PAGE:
In order to understand why we are who we are, it is important to understand from whence we came. History is an integral part of a nation, especially when that nation held the future of the world in it’s grasp. England, the British Empire, did not come out of no where. While a tiny island, it directed world affairs for the better part of a millennia. So we need to understand exactly who the British were, and how they got there. Nothing bespeaks the convolution that is the English spirit than the disastrous War of the Roses. Pitting the House of York against the House of Lancaster for the ultimate prize, the throne, gives us much of our legacy and lore. For eventually the excesses of the War of the Roses, led to the Tudor Period, and hence the Elizabethan age.
In his book, Ravenspur, the Rise of the Tudors, Conn Iggulden, opens up the politics, the military issues, and the family dynamics of that tumultuous period of civil war. Writing, in his accessible style, the author brings the reader to the moments of indecision, and betrayal that shaped the lives of the English nobility during this period. We learn of the precarious situation that so many faced, and recognize how none went away unscathed.
The book spares no one and no idea. It tells the truth about Edward of York, a vacuous, self-indulgent king, with no care for anyone or anything but himself. A spoiled brat, if you will, who threw his life away, and his dynasty. A once well loved ruler, whose appetites destroy all that cross his path, most notably his own family.
Then there is the upstart Henry Tudor. Henry, a boy kept prisoner, unloved and uncared for, until he is rescued by his uncle Jasper at the age of 14. How that shaped a youngman who would later be England’s king is very important. The Tudor dynasty he began, reverberates around the world to this day.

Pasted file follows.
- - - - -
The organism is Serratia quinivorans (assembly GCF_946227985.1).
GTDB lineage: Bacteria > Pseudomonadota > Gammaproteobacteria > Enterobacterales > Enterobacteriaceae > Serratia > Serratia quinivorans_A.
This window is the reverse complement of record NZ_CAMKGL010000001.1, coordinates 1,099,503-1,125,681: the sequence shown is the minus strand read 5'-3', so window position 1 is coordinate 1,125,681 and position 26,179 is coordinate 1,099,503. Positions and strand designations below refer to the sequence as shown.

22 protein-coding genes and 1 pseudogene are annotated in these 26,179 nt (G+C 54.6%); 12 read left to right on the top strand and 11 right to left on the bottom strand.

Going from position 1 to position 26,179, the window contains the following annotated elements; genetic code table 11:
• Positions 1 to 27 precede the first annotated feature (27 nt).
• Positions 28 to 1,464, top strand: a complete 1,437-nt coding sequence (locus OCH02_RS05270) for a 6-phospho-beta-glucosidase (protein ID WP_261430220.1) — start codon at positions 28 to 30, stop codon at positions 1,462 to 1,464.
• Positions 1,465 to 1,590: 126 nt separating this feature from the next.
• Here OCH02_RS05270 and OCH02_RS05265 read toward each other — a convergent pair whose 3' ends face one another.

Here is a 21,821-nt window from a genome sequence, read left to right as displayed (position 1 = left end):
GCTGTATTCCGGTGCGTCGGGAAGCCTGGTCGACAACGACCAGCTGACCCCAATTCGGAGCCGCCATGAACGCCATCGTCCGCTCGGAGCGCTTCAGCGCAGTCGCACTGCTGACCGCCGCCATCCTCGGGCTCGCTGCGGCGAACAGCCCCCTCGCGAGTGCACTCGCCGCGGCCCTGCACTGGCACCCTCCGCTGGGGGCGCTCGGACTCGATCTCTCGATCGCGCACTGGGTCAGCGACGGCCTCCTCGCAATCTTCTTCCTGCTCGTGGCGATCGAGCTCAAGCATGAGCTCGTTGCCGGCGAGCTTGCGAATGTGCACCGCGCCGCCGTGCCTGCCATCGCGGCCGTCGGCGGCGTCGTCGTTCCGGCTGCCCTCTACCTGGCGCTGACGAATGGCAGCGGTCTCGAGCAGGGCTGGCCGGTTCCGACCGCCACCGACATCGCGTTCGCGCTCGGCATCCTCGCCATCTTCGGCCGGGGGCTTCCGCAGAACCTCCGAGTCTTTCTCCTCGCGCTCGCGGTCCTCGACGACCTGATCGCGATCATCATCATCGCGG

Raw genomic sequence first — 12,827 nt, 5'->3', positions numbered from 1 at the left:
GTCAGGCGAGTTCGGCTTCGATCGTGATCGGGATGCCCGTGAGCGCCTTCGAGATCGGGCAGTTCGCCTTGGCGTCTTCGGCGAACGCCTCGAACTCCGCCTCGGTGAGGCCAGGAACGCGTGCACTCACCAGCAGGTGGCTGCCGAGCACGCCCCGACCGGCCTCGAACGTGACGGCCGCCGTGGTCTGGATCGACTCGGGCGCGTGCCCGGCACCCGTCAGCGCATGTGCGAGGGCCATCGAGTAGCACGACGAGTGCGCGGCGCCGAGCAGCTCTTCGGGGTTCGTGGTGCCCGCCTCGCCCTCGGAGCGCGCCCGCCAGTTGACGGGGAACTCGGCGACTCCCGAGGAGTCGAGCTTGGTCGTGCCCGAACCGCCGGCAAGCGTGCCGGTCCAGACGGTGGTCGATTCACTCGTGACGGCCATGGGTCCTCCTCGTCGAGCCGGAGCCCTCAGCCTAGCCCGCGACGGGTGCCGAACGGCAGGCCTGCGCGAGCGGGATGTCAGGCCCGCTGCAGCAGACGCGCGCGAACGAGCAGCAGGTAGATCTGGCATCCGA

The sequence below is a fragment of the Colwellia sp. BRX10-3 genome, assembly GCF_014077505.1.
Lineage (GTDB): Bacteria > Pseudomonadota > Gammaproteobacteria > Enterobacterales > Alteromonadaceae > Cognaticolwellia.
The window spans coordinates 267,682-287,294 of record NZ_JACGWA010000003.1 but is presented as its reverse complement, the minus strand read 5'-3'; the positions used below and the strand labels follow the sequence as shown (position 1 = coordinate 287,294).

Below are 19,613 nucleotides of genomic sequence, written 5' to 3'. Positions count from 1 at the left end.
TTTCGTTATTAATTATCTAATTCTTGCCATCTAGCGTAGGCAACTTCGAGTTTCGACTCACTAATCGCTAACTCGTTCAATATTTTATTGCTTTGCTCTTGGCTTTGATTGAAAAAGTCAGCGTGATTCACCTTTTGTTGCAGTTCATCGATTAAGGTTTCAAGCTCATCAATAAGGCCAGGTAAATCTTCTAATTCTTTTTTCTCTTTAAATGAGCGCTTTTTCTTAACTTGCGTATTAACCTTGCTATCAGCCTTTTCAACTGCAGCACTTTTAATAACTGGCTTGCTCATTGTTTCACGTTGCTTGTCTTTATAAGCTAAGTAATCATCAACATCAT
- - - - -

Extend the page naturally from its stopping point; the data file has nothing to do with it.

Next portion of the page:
We understand the musings of the Kingmaker, Warwick, the choices that propelled him once into the House of York, and then to the service of Lancaster. Warwick an oft misunderstood man of history.
There are the seemingly minor players in this drama, George of Clarence, who looses and then regains his brother Edward’s favor. We learn about the real life of Elizabeth Woodville, and what happened to her two sons, later known as the Princes of the Tower.
And then there is Richard III.
We see him for who he is. Not some Shakespearean bugaboo. But a real live flesh and blood man, making decisions that would ultimately mean his doom. The whys, and wherefores are very important, but nonetheless, murder is still murder. Yet, how many medieval kings did not broker homicide as a regal tool, and think that it was their right to preserve their throne and dynasties? So was Richard truly any different than any that came before him, or any who came after?
What is also important to understand is how the battles were fought and won. Victory, or loss, caused the death of Kings, and the usurpation of the throne. Military power and how it was wielded during the War of the Roses is essential to understanding why the outcome on Bosworth Field was almost preordained.
This is a wonderfully written book. For anyone interested in this period of history, this book is a must read.
This book is available in paperback December 5, 2017